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Coroner’s inquest visits scene of Synagogue building collapse

The Coroner’s inquest investigating the collapse of a guest house at the Synagogue Church of All Nations on Thursday visited the scene of the incident at Ikotun, a Lagos suburb.

According to City Voice newspaper, the visit was part of efforts by the inquest to unravel the cause of the Sept. 12 incident which killed about 115 people.

The newspaper reported that the inquest presided over by the coroner, Mr Oyetade Komolafe, was institute by the Lagos State Government under the Lagos State Coroner’s System Law No. 7 of 2007.

Komolafe was accompanied on the visit by Mr Toyin Ayinde, Lagos State Commissioner for Physical Planning and Urban Development and Prof. John Obafunwa, the state’s Chief Medical Examiner.

Others on the visit included Mr Akingbolahan Adeniran, Lagos State Counsel and representatives of the Nigeria Police Force, Red Cross Society and the Lagos State Emergency Management Authority.

 A total of 84 South Africans were among 115 people who died when a guesthouse for foreign followers of Prophet TB Joshua’s The Synagogue Church of All Nation (SCOAN) collapsed on September 12, according to the government in Pretoria.

South African authorities have criticised Joshua amid claims that more lives could have been saved if rescue workers had not been prevented from accessing the site for three days.

The entourage was received by the Chief Security Officer of the church, Mr Sunday Okojie, who conducted them around the scene of the incident.

Komolafe said the purpose of the visit was to get a physical view of where the collapse occurred in order to assist the inquest in reaching its findings.

“Like I said at the inaugural sitting, we are not here on a witch-hunt or to convict anybody. We are here for a fact-finding purpose and how we can ascertain the cause of the incident,” he said.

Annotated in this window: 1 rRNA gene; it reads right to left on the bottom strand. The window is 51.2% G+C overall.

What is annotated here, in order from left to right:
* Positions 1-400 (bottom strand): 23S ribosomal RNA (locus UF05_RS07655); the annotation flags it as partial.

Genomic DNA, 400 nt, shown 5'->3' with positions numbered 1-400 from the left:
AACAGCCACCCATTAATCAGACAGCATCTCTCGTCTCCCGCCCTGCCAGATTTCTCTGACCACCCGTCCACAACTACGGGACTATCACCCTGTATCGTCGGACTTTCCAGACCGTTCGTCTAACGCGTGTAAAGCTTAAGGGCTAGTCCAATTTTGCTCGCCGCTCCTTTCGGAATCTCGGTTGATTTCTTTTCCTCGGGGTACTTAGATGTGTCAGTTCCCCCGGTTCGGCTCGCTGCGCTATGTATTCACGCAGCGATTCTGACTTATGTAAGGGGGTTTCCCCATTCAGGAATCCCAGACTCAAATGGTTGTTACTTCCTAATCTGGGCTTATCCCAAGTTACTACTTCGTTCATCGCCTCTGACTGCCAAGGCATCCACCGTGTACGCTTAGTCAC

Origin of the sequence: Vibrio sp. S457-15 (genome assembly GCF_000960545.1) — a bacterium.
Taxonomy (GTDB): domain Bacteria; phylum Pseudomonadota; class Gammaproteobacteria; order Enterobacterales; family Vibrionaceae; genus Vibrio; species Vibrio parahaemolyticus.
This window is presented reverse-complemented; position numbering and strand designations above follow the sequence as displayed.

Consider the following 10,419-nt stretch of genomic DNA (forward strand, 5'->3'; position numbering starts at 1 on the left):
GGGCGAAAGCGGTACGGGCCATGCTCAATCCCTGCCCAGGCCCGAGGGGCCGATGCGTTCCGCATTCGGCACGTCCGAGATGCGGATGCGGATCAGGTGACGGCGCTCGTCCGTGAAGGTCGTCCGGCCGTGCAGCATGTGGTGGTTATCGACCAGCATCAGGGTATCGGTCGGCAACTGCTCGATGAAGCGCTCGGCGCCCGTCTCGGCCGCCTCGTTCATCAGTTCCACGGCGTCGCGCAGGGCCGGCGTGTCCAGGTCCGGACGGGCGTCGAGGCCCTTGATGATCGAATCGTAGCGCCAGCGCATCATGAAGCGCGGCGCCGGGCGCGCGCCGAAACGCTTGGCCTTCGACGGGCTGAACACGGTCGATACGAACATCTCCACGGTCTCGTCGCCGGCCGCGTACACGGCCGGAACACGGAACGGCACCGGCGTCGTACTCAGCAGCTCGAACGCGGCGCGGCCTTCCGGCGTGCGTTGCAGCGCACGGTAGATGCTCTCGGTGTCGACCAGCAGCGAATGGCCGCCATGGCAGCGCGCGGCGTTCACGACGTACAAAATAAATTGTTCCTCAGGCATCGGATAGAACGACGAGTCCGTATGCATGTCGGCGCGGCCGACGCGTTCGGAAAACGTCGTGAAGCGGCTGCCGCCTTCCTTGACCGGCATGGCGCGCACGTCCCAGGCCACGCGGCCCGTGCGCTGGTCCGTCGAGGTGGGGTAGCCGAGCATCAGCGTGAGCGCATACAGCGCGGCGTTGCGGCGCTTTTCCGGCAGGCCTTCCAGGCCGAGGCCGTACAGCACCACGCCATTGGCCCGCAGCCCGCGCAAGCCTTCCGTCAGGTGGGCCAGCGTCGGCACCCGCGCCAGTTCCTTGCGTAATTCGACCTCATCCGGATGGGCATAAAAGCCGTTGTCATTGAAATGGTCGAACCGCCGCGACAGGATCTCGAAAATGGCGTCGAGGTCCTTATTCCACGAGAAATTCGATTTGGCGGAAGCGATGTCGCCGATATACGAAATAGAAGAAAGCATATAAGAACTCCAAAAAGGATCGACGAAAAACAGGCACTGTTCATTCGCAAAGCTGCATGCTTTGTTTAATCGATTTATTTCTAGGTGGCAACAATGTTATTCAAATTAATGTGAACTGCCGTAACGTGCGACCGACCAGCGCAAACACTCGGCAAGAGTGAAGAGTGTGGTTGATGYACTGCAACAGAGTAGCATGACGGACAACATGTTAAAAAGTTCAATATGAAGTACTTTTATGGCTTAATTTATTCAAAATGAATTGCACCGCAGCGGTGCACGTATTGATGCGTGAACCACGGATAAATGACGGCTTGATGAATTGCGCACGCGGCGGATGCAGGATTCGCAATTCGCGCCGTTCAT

Komolafe directed the church to give the list of the people lodged at the collapsed building to the Lagos State forensic team led by Obafunwa to assist in identification of the victims.

“We want to be able to identify all the victims because those bodies will not be released to their relatives if we cannot identify them. They will be given mass burial, which is not appropriate,” he said.

Obafunwa, however, presented a formal letter addressed to the church requesting for the manifest, noting that it was needed for proper identification of the victims.

“In an investigation of this nature, we need to carry out our own tests. DNA analysis will not give you a name. There is nothing wrong with what we are asking for,” Obafunwa said.

Responding, Chief Lateef Fagbemi (SAN), counsel to the Synagogue Church, said that DNA of all the families involved in the incident was submitted to the pathologists more than two weeks ago.

Fagbemi reiterated that the church was ready to cooperate with the inquest to unravel the cause of the building collapse and that the said manifest would be provided by his client.

On his part, Okojie showed the team two Closed Circuit Television (CCTV) cameras which captured the incident as well as a “mysterious” airplane flying very low around the building before it collapsed.

According to City Voice report the matter was adjourned till Oct. 24 for further hearing. 

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